sending a single authorization request with the credentials to a web server requesting a single authorization for establishing both the requested first session with the storage device and a second session with a web server despite there being no detection of a request for access to the second set of resources by the user computing device, wherein the single authorization request is sent before the first session with the storage device is established to allow for the first set of resources to request access to a second set of resources, wherein the web server comprises the second set of resources, and wherein the first set of resources comprises at least one Web-based application which requests access to the second set of resources when executed;
verifying, by the storage device, an existence of the user on the storage device prior to sending said authorization request to the web server;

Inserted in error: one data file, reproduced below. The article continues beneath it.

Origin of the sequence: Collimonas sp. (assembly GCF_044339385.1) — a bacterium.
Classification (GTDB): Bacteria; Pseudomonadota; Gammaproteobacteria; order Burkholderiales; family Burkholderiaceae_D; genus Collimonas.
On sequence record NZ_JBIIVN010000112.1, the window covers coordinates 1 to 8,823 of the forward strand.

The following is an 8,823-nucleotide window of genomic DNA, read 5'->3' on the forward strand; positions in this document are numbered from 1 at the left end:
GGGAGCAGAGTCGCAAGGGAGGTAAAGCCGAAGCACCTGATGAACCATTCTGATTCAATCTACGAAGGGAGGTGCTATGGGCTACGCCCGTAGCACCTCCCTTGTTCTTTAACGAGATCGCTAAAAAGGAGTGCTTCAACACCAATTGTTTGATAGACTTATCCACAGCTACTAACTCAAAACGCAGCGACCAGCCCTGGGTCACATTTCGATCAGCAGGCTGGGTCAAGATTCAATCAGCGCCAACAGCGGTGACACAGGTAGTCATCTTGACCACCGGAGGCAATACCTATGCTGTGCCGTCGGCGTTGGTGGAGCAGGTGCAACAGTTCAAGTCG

receiving, from the web server, said single authorization to the storage device allowing the user to establish both the first session and the second session, wherein said single authorization indicates the web server received an indication that the user is authorized to access the first set of resources of the storage device and an indication that the user is authorized to access the second set of resources of the web server;
wherein said single authorization comprises a single session token;
establishing, using said received single authorization, without generating another authorization, both the second session with the web server and the first session with the storage device based on the single authorization request.
9. The method as recited in claim 8, wherein in response to receiving the session token, the method further comprises storing the session token for use by client programs on the user computing device.
10. The method as recited in claim 8, wherein in response to receiving a request by a client program associated with the second session that requests access to web resources of the web server, the method further comprises sending a corresponding request to the web server, wherein the corresponding request includes an indication of said single authorization.